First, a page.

Is CISA’s new public/private collaborative a sign of desperation for American cybersecurity?

Op-ed views and opinions expressed are solely those of the author.

It is no secret that over the past 6-plus months of the Biden administration, America has become a veritable pin cushion for repeated and deeply penetrating cyberattacks that have pierced virtually every sector of the US economy and critical infrastructure. Regardless of whether that may be as a result of political reasoning, ineptitude, or the overall perception of American vulnerability under our clumsy new leadership that has fumbled everything from the economy to the southern border, it is a persistent problem that is showing no signs of slowing.  

Some of the more high-profile hacks recently seen include those against Colonial Pipeline, beef supplier JBS, Kaseya and Apple, and these have all occurred as American entities both public and private are still reeling from the historically far-reaching SolarWinds attack.

During this time, the American intelligence community and national security apparatus has seemed to continually roll out initiative after initiative in an attempt to mitigate the threat from future attacks, as victimized entities scramble to assess the still uncalculated damages from the most active period of high-profile hacking that the world has ever seen.

Among the initiatives announced by the Department of Homeland Security (DHS) was the “Reduce the Risk of Ransomware Campaign,” and an increase in Federal Emergency Management Agency (FEMA) grants. The FEMA plan, which was released in the early stages of the new administration, would allow state and local governments to receive grant money from the agency as long as a minimum of at least 7.5% of the award was spent towards improving cybersecurity in the recipient’s jurisdiction.

This kind of grant spending that is being doled out by FEMA is actually expected to grow by $1 billion if the recent Senate-approved $1.2 trillion infrastructure bill is able to gain approval in the House and eventually be signed into law by President Biden. As it is currently written, the bill would call for $200 million in new grant spending available in 2022, $400 million in 2023, $300 million in 2024 and $100 million in 2025. The criteria for allocating the grants will be defined by the experts at the Cybersecurity and Infrastructure Security Agency (CISA).

And speaking of CISA, perhaps the most notable of these new initiatives was recently announced by the newly-minted director, Jen Easterly, who was finally confirmed to her post in July months after being nominated. Easterly is the first non-interim appointee to the post since Christopher Krebs was fired by President Trump in late 2020 in the wake of his controversial statements in regard to the security of the 2020 presidential election.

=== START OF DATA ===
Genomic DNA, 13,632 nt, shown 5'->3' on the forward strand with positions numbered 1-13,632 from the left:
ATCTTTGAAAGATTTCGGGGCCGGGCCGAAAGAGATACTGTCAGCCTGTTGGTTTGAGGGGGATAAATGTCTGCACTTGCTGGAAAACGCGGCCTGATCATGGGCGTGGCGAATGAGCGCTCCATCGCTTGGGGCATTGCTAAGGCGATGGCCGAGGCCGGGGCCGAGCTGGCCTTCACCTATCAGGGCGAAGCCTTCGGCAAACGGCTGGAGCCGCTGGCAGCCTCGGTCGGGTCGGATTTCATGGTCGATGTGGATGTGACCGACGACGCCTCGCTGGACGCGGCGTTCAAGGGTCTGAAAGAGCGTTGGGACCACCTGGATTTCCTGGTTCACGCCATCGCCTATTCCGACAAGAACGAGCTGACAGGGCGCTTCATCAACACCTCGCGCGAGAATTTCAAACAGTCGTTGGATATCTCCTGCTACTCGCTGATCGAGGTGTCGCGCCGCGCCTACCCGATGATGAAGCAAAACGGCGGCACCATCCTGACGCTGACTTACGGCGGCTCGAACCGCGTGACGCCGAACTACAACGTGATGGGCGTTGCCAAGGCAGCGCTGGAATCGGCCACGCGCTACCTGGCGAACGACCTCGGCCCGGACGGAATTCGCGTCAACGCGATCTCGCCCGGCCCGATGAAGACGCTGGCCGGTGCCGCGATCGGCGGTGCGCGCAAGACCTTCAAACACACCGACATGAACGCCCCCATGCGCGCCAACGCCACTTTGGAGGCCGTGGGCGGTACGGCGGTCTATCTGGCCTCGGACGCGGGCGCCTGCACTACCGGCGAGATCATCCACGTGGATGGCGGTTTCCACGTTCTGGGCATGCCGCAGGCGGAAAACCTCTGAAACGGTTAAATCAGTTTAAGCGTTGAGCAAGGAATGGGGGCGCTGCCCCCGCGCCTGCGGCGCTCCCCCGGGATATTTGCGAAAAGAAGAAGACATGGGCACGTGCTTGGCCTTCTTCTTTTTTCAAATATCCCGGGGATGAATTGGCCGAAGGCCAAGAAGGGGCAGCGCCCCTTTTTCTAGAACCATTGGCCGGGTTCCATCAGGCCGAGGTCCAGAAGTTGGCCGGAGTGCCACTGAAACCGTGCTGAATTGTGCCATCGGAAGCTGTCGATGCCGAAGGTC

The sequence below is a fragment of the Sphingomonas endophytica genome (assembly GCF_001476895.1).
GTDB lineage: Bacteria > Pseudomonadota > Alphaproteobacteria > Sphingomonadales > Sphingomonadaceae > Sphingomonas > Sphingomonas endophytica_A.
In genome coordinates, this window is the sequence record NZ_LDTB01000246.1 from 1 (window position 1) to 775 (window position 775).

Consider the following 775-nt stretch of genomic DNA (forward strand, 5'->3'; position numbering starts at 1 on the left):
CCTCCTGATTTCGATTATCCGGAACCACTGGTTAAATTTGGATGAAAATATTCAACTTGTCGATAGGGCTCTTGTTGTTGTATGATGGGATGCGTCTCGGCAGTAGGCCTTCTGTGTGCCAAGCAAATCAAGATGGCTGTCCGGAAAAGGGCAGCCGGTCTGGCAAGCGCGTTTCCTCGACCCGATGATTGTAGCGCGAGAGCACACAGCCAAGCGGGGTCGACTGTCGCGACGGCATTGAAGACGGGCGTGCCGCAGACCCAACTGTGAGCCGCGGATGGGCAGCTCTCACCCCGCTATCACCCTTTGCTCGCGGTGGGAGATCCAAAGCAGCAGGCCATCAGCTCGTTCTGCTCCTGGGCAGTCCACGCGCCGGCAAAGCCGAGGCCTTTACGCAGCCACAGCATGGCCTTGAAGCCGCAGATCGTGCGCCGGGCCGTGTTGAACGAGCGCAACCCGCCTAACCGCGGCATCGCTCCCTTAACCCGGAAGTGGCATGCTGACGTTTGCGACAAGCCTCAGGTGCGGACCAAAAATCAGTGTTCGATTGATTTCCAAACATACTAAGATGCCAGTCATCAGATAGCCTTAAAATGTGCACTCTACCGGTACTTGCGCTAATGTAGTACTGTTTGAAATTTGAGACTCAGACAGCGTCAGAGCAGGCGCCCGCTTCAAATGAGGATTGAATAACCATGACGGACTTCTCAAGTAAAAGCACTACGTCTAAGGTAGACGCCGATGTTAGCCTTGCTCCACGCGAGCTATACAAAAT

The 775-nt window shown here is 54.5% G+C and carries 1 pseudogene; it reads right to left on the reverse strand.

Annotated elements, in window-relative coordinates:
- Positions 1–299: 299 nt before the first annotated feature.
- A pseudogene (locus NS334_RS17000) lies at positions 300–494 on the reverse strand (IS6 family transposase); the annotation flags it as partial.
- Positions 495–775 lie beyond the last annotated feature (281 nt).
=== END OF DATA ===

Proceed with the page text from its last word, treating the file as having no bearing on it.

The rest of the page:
In some of her first public statements since taking the reigns at CISA, Easterly, who curiously sported a “Free Britney” t-shirt during her speech, announced the creation of the new Joint Cyber Defense Collaborative at the Black Hat cybersecurity conference on August 5th. The CISA led initiative is in part an effort to harness the expertise of the public sector, namely the companies that comprise what many refer to as the “Big-Tech” monopolists currently dominating the Silicon Valley scene, in an effort to help the US defend itself against cyber-attacks against critical infrastructure and other valuable targets.

When considering these enormous entities, regardless of what conservatives may think about their obvious anti-Trump sentiment and transparent blanket censorship efforts, Amazon, Google and Microsoft, are among the most competent and well-versed companies in the cybersecurity space. 

For starters, Microsoft, the company behind one of the most commonly used anti-virus suites, Microsoft Defender Antivirus (formally Windows Defender), also employs the elite Microsoft Detection and Response Team (DART). DART already is experienced in working with outside security organizations globally in providing investigative services to both governmental and commercial entities, including some of the most favorable targets available to for-profit hacking groups around the world in the financial sector.

Amazon Web Services and Google Cloud Services also maintain among the more competent staffs in the security sector in their efforts to protect their millions of global customers from the inescapable and constant online threats the continue to proliferate at an unprecedented rate, currently.

This type of real-world experience in dealing with emerging threats in real-time is exactly the kind of expertise that is needed to improve the Biden administration’s current strategy, one that far too often sees it playing catch up in the high stakes international cat and mouse game currently taking place in the cybersphere.

With the rise of international state-sponsored Advanced Persistent Threats (APTs) and the reality of a growing global cyberwar materializing before our eyes, it seems that CISA’s new direction under Jen Easterly is a well-calculated response. Even if it is perhaps born out of desperation. 

Julio Rivera is a business and political strategist, the Editorial Director for Reactionary Times, and a political commentator and columnist. His writing, which is focused on cybersecurity and politics, has been published by websites including Newsmax, Townhall, American Thinker and BizPacReview.


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